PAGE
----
This is Jeff Rose from goodfinancialcents.com. Are you a business owner that is finally starting to see some profits? You have been slugging away for several years and now you are finally in the black and you want to start thinking about retirement. You know that you need to save, but as a business owner you have a plethora of different retirement plan options that as an individual you didn't. If you are confused and bewildered and not sure what direction to go, I completely understand. I was in the exact same situation as you. I was a W2 employee, and then when I became a small business owner I now had many different options that I could choose from and initially it was overwhelming. It was easier doing it for the client, but now that I was actually on the business owner's side of things, the 1099 independent contractor side of things, I now wanted to make sure that I was doing the best retirement plan for me. If you are looking to see what retirement plan is best for you, here are a few options to consider: 1. A traditional or Roth IRA. Now I am sure you are probably wondering, "Well Jeff, I could do that when I was an individual. What is the benefit for me doing it as a business owner ?" Well here's the thing; the beauty of doing a traditional or Roth IRA, if you are not putting money in those plans at all, and maybe you are profitable but you are not as profitable as you would like to be, under the age of 50 and under you can still put in $5,000 on either the traditional or Roth IRA. At least that is a good starting point. Now, if you can put in more than that 5,000 then we'll start looking at the other options coming up. 2. A simple IRA. The name is a little bit misleading because to me it is not quite that simple. Here is the general gist: You're able to put in up to $11,500 per year into the simple IRA. Over the age of 50 is allowed a $2,500 catch up. But if you have employees, here is where it gets a little bit trickier. To make it simple, just know that you're going to have to put in about 3% of your employees' wages as an employer contribution. That is how much, as a business owner, you're going to be out for each employee. There are certain rules that say you can dip below that 3% over a 2-out-of-the-5-year period, but I don't want to muddy the waters too much. Just know that for the most part you're going to have to put in about 3% of your employees' salary to be able to contribute the 3% for yourself as well. Now that might sound a little bit confusing and it kind of is, but if you go to the blog and do a Google search for "simple IRA rules", you'll find out more about the simple IRA and see if that applies to you. If you have more than $11,500 to put in, the next option you might want to consider is what is called the SEP IRA. Now SEP IRA stands for Simplified Employee Pension Plan. A SEP IRA allows you to put in either 25% if you’re a C corporation, or 20% if you're self employed of your gross annual income. Now that is a pretty good net clip that you can put away. You're going to cap out at $49,000 to put in the SEP. For me, as a business owner, that is the actual direction that I went. The one thing I like about the SEP, especially for a business owner when you compare it to the simple and the traditional, is that they are very cheap to set up. To set up any of those plans you're going to pay your annual IRA custodial fee, which is going to be somewhere in the neighborhood of $25-50 per year and that is it. You will have to pay the cost associated with the investments inside that plan, but to actually get that set up it is very cheap. There is no IRS filing documents. There are no annual filing fees that you have to do with those plans, so that is why it is very popular. Just so you know SEP IRA is the direction I went with my business and have done so for the last two and going on three years. The only downfall with the SEP is that you can only do a percentage of your income, so you can't just put in some arbitrary amount. The other downside is if you have employees. If, say, you're going to do 20% of your income then you have to do 20% of all your employees' incomes that qualify for that plan. There are certain discriminating rules that you can do that can leave certain employees out, but if they qualify then know whatever you do for yourself you're going to be doing for them as well. That can get fairly expensive for a business owner. If you have several employees and you're looking to put more in and you don't want to be held to that 20% standard, then the next step is looking at a traditional 401K. The traditional 401K allows you to put in up to $16,500 and you can just put that in. It doesn't have to be a percentage of your income. The basic 401K plan you don't have to match for your employees. If you want to do the $16,500 and that is all you want to put in and you don't want to match for your employees, then that's fine, you can do that. If you want to start matching for yourself, then that is where it can get a little bit more complicated. You can have what is called a profit sharing plan or a safe harbor 401K. Basically what that means is if you want to be able to put more than that $16,500 per year doing employer contribution, then you have to follow certain testing rules to where what you put in for yourself has to be some type of prorated portion for your employees too. If you want more information on that, you can also head to the blog and type in "traditional 401K rules" to see how that works. If you are an owner-only business , an individual that is just self employed, you have another option that is called the solo 401K. What makes this neat as opposed to the SEP IRA is this: You get to put in the $15,500 immediately, so right off the bat you're not held to that percentage of income that you are with the SEP. Furthermore, not only can you do the $16,500 in the 401K, but you can also do it in employer matching contribution, which then falls under that same 25% and 20% whether you are a C corporation or self-employed self proprietor of the net income. So immediately you do the $16,500 in the owner only 401K, the solo 401K, and then you can add a matching contribution based off your net income. All of the sudden, Bam! You are putting that much more away in that solo 401K. If there are any down sides to the traditional 401K or the safe harbor 401K or the solo 401K that I have mentioned, the one thing that I would say is probably cost. With those you will have to file some type of IRS filing fee. With the traditional 401K you have the form 5500 because it is an ERISA-powered plan, so therefore you will be held to different standards. The cost will vary. I have seen anywhere from $250 on up to $1500 depending on how big the plan is, how many different options you want to have and all that sort. If that is something you are considering, I definitely encourage you to sit down with a financial advisor or a CPA that is skilled at setting up business retirement plans for you because you just want to make sure that you get it set up right. If you are a business owner and you are looking to adopt some type of business retirement plan, those are a few of the options that you have and those are probably the most popular options that you are going to see. If you have any more questions, feel free to come by the site, www.goodfinacialcents.com. I have tons of information there, more on all those different type of retirement accounts for you. I hope you enjoyed the video, and I look forward to seeing you again. The opinions voiced in this material are for general information only and are not intended to provide specific advice or recommendations for any individual. To determine which investment(s) may be appropriate for you, consult your financial advisor prior to investing.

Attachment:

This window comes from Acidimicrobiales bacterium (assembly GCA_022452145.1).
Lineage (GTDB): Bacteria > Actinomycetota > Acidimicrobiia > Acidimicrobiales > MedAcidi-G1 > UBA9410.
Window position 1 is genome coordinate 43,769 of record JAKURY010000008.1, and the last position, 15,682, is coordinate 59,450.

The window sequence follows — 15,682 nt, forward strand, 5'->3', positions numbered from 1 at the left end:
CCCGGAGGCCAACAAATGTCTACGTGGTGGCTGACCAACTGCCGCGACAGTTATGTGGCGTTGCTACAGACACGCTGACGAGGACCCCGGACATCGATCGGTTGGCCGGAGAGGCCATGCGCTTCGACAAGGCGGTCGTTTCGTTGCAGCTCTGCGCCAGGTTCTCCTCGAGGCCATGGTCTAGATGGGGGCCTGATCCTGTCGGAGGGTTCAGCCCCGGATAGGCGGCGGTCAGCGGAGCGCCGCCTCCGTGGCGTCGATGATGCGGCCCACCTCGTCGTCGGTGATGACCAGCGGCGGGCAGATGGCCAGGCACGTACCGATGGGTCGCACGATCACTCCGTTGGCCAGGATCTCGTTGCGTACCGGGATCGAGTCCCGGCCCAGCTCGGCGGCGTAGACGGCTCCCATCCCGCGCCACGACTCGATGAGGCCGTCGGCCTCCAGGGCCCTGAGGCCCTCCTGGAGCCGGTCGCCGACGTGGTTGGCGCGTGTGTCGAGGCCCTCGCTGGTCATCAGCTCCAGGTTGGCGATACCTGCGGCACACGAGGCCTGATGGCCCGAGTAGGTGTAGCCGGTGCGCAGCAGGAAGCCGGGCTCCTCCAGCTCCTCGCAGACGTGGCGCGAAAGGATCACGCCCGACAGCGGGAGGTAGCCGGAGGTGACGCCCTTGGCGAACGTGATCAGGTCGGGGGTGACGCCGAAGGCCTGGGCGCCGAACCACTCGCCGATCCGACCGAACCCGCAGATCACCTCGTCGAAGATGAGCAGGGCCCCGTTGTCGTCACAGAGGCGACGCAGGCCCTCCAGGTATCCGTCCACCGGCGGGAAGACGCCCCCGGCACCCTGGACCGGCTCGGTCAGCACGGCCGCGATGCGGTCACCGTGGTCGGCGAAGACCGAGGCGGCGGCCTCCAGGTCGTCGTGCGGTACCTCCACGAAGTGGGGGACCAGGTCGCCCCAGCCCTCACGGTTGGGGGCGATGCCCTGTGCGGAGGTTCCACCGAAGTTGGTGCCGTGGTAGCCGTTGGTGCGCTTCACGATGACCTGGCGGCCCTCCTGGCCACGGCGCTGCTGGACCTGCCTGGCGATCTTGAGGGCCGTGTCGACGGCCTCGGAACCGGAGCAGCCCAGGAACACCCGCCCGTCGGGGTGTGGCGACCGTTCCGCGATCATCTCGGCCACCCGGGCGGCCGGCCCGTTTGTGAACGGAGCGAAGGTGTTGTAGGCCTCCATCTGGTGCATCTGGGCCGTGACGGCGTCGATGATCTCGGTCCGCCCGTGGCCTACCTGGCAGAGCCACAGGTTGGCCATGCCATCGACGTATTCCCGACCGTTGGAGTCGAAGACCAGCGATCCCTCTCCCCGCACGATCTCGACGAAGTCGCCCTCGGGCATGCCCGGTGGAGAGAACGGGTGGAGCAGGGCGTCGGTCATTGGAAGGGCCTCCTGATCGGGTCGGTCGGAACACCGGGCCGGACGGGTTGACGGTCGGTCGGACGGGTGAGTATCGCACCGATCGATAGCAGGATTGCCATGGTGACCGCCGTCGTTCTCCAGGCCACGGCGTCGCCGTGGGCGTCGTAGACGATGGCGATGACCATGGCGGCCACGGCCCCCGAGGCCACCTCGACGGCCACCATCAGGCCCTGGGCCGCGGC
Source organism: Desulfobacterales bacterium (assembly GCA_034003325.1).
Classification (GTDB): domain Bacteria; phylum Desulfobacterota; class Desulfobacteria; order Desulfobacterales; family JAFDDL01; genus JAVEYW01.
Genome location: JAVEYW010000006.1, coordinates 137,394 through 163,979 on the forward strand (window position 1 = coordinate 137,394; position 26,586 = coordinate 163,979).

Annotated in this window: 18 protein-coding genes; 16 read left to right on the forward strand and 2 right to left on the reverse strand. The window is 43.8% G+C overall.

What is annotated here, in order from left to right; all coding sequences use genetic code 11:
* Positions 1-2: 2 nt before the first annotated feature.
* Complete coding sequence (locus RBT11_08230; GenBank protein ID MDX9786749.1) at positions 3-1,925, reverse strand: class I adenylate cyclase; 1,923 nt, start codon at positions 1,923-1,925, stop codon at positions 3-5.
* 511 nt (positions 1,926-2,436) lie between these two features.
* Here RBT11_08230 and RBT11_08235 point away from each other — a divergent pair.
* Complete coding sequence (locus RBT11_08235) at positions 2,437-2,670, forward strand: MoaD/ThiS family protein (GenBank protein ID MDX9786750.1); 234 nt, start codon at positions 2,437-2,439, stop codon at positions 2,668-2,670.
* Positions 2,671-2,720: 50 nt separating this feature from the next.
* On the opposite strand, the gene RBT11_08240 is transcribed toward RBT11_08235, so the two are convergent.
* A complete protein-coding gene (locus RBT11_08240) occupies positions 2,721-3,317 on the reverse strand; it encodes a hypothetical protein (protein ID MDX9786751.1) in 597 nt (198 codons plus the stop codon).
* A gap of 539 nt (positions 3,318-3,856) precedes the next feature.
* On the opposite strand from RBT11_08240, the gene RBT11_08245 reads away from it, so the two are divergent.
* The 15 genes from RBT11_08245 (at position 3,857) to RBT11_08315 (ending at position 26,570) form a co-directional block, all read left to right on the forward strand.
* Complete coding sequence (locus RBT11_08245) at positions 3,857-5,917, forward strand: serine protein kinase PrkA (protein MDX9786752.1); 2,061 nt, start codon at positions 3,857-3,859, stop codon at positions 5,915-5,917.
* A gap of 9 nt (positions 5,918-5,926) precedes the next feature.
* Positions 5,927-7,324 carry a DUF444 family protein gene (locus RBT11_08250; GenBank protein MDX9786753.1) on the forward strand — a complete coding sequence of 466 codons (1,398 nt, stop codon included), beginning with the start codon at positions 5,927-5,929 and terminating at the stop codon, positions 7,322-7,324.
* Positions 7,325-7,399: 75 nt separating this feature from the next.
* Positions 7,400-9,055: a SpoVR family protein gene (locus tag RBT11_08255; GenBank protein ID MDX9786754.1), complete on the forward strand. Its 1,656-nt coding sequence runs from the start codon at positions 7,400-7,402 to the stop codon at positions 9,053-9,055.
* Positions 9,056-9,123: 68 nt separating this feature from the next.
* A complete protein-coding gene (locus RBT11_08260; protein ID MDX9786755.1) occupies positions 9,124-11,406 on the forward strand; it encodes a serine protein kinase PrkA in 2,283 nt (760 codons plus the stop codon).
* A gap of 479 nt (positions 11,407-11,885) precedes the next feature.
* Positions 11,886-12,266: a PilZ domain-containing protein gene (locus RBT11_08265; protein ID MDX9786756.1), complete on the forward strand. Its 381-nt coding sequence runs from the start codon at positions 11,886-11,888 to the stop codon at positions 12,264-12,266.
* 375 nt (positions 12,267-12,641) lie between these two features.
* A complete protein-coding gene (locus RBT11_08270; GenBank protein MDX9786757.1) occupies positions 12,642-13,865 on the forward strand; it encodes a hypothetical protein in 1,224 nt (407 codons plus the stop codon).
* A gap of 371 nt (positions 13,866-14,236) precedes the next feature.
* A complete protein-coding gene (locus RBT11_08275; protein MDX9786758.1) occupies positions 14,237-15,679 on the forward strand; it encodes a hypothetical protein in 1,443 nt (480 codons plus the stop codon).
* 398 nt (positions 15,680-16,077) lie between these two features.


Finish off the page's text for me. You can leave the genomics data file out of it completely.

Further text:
Be creative: The best ad